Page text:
Niagara Gazette — SANBORN — One of Niagara County's largest community groups is undertaking an examination of its funding policies and formula for distributing dollars.
The United Way of Greater Niagara announced this week the formation of an 18-member volunteer task force which will spend six to seven months reviewing a series of factors, including which agencies and programs receive undesignated funding from United Way, funding levels for areas of critical need in the community and how funding levels are determined.
Undesignated funds are donations to United Way which are not designated for a specific agency, program or purpose. The review will not impact donor-designated contributions received through the annual Community Care Campaign.
“United Way is the steward for the donations people make to help make Niagara County a stronger community, and we take that charge very seriously,” said Carol Houwaart-Diez, president of the United Way of Greater Niagara. “This review process will help us ensure that we are putting those funds to their highest and best use.”
The members of the committee are: Joe Caridi, USW No. 0277/Goodyear Tire & Rubber; Julie Coy, State Farm Insurance; Brendan Dowd, DDS; Robert J. Hagen Delphi (retired); Brian Hellner, financial investor; Robert Kazeangin, Buffalo News; Rich Laskowski, New York State Division of Youth (retired); Beverly Maziarz, New York State Supreme Court; and Carrie H. Mitchell, Niagara Falls School District (retired).
Also: Dick McIntyre, CSEA #803/Niagara County (retired); Linda Mocny, D’Youville College; Joe Proietti, New York State Division of Youth (retired); Therese Quarantillo, Certified Public Accountant; Joanne M. Shippey – Merrill Lynch/Bank of America; Joe White, USW #0277/Goodyear Tire & Rubber; Michael Williamson, Williamson Funeral Home; Jerald Wolfgang, Western New York Regional Center for Economic Development; and Tyler Zikuski, Wegmans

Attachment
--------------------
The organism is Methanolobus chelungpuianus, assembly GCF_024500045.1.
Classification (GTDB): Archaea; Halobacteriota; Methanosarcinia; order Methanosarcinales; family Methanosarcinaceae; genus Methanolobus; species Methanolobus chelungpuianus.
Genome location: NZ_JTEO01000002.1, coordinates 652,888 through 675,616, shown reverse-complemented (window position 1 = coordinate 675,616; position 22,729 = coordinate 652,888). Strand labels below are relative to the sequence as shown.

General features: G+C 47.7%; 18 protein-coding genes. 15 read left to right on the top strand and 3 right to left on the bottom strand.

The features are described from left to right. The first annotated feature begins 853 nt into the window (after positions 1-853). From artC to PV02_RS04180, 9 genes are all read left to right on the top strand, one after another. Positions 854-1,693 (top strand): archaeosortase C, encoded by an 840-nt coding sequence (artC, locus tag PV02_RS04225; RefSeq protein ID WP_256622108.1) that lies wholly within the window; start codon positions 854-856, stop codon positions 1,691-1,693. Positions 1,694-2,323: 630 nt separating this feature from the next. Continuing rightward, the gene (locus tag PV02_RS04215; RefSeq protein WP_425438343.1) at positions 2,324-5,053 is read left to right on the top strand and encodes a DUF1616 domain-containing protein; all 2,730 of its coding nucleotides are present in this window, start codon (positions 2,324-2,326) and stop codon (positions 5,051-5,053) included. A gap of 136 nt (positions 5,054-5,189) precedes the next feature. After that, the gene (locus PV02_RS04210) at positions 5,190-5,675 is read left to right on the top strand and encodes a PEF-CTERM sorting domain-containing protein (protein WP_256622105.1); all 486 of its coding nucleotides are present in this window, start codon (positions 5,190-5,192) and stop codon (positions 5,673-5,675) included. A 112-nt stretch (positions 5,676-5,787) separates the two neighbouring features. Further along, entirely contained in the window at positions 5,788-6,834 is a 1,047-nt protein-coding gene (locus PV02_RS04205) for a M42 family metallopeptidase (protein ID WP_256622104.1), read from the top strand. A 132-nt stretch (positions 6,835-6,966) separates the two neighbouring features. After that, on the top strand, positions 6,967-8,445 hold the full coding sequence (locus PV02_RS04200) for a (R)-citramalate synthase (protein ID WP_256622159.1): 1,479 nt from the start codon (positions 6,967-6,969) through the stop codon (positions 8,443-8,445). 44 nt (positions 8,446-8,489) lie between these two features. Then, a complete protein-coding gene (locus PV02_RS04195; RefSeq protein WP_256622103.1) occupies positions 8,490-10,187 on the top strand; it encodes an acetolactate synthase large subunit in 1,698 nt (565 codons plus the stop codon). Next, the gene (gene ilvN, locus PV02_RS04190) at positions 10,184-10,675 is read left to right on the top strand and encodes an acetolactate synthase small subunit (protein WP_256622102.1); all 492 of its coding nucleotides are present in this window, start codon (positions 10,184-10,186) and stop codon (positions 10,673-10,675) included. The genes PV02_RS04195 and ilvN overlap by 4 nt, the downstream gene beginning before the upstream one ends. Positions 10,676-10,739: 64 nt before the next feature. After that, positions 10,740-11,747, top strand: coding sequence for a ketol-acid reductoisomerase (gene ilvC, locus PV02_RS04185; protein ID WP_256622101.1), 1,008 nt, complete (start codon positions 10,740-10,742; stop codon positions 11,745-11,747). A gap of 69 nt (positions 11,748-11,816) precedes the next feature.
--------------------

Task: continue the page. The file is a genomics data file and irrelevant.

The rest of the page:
The task force will submit its observations and recommendations to the United Way of Greater Niagara board of directors for review and action. According to Houwaart-Diez, any potential changes identified by the task force and approved by the board will not take effect until 2014, in order to provide all agencies ample time to prepare.
The review comes as United Way of Greater Niagara prepares to celebrate its third anniversary as a consolidated agency focused on serving the needs of all of Niagara County. United Way of Greater Niagara was formed in 2010 through the consolidation of the former United Way of Niagara and the former United Way of Eastern Niagara. In that time, the organization has completed three successful Community Care Campaigns, most recently raising more than $1.3 million to support 20 United Way agencies and more than 75 programs across Niagara County. More than 80,000 people from throughout Niagara County benefit from United Way-funded programs and services each year.
While a committee annually reviews recipients of Community Care Campaign funding from a programming perspective, this is the first substantive review of funding policies and formula undertaken by United Way of Greater Niagara – or its predecessor organizations – in several years.
“One of the overarching goals of the consolidation was to strengthen the services we provide so we could have the biggest possible impact on the lives of those we serve. This initiative is in keeping with that goal,” Houwaart-Diez said. “Our member agencies regularly adapt to growing trends and needs for the people they serve, and we need to do the same for Niagara County.”
A volunteer-driven agency, United Way of Greater Niagara provides and supports numerous programs throughout Niagara County that focus on making the community healthier and stronger. Each year, more than 80,000 people benefit from nearly 75 programs which United Way supports across the county. For more information, visit www.uwgn.org.